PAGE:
At 16 the world is filled with possibilities. Every choice made closes some doors as it opens others. At 16, most doors are still there, waiting. At 16 my bedroom was filled with mailings from colleges; as a high school junior I had just taken exams and was starting to decide what I wanted to do.
Each brochure was a window into a possible future. I studied each one, wondering, what if; what if I went to this small college in a far away state; what if I decided to go to school in a large city. My potential choices were in the best of all realms, that of pure fantasy. I didn’t need to worry, yet, about things like how much the college would cost or whether I’d be accepted; it was just my personal fantasies of the amazingly adult, interesting person I’d be.
I didn’t have a clue what I’d do with my life or what I’d be in five years, let alone the 40 plus years that have happened since I was 16. I knew, with absolute certainty, that I hated the Chicago suburbs where I lived and that I didn’t want to stay there a minute more than was necessary. I had somehow stumbled onto Jane Jacobs The Death and Life of Great American Cities and was enthralled with her vision of a community instead of a subdivision.
It was clear to me that my life would be exciting, dramatic, meaningful. Just exactly how that would happen, I didn’t have a clue.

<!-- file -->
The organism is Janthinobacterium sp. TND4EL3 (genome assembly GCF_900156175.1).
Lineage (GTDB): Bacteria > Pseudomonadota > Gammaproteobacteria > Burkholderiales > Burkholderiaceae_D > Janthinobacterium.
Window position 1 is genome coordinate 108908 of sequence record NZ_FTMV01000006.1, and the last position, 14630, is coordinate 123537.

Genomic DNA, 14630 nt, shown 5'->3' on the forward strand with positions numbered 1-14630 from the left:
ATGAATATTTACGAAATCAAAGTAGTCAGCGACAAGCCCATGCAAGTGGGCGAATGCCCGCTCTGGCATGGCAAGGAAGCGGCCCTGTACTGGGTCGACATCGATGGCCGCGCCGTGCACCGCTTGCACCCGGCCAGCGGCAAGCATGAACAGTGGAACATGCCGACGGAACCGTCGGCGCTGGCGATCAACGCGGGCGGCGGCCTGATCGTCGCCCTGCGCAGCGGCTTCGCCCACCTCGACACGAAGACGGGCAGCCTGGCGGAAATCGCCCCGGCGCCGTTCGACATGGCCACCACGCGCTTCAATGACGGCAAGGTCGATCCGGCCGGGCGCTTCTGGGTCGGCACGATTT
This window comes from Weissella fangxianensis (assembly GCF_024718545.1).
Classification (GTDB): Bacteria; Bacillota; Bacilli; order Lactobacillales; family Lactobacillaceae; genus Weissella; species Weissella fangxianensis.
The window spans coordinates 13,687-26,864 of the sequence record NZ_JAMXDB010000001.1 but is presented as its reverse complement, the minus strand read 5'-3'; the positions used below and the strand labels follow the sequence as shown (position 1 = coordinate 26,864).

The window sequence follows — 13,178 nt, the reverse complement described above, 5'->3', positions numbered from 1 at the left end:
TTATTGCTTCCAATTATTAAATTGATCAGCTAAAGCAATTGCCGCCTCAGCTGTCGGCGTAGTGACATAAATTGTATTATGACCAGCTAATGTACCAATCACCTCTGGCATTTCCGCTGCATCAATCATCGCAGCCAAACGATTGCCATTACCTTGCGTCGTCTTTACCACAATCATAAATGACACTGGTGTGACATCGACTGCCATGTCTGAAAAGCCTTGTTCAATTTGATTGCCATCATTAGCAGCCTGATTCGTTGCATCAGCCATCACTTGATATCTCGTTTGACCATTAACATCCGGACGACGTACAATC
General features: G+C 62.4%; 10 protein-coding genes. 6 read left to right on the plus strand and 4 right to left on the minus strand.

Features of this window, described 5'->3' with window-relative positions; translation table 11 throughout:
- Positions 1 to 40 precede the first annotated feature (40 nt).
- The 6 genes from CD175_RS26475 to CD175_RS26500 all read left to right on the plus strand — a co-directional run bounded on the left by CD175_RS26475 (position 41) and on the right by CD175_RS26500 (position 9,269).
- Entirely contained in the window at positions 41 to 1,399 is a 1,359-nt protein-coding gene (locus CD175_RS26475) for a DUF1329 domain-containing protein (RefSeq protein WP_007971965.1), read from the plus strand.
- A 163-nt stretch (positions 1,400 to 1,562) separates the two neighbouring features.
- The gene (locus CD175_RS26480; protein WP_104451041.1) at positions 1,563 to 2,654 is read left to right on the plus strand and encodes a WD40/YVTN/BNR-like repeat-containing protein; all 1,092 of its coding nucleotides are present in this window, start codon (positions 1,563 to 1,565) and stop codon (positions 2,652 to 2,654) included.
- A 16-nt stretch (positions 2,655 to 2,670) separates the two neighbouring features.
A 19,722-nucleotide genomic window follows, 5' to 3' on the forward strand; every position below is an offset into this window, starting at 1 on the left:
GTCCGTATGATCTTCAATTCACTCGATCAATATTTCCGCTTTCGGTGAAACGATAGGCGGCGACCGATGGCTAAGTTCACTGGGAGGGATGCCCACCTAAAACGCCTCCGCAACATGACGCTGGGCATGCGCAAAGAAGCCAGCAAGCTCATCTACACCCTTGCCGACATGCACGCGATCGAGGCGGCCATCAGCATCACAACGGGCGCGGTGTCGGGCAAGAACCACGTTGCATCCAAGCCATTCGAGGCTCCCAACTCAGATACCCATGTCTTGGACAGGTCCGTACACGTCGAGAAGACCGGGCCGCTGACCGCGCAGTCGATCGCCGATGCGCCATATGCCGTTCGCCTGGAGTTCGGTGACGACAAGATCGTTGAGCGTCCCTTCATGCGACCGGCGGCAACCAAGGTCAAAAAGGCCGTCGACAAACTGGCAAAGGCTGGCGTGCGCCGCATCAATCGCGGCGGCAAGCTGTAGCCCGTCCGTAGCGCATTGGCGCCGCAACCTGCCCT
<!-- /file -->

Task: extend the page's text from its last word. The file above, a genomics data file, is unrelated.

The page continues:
Fast forward to now. More than 40 years later. I did escape the suburbs, and I still remain grateful for that. I stumbled onto what turned out to be a career. I’ve been able to support myself. I’ve been married twice; one ended in divorce, one in death. I’ve spend most of my adult life single, which was not what I expected, but I’ve done so successfully.
As I approach the end of my 50s I realize that I have as little insight into what my future will be as that 16 year old. What I do know more about, however, is who I am. Just like that girl, I still believe that most people are good, and that change is always possible. I’m much better at detecting whom to trust and when a situation is one I should back slowly away from.
My life is not much like what I thought it would be at, and that’s good. I can’t think of any curse worse than having your life be what you thought it would be at 16.
That young girl knew so little about people. She didn’t realize how important friends would be, mainly because at 16 it was so easy to find new friends. She had no idea that true friends, the ones you keep for a lifetime, the ones that celebrate the good and support you during the bad, are rare and precious. She was clueless about careers and work. So many new jobs have come about since then, and she’s spent most of her life working in fields that didn’t even exist then.
Most important, that 16 year old lacked confidence in her ability to create a good and meaningful life. She looked to other people to do that for her. She worried a lot about what other people thought about how she was dressed, what she was saying, what she was doing, even how she looked dancing. I’m past that now. I’ve grown up. My life hasn’t been as exciting and dramatic as I wanted at 16, but one big life lesson learned is that excitement and drama are a lot more enjoyable from the outside than when it is your life experience. I’ve learned that I can do a damn fine job taking care of things. I’ve figured out who I am, and I mostly like it, and if other people don’t that’s their problem, not mine. I am so much more of a person than I was at 16, and so much more than I ever could have managed becoming.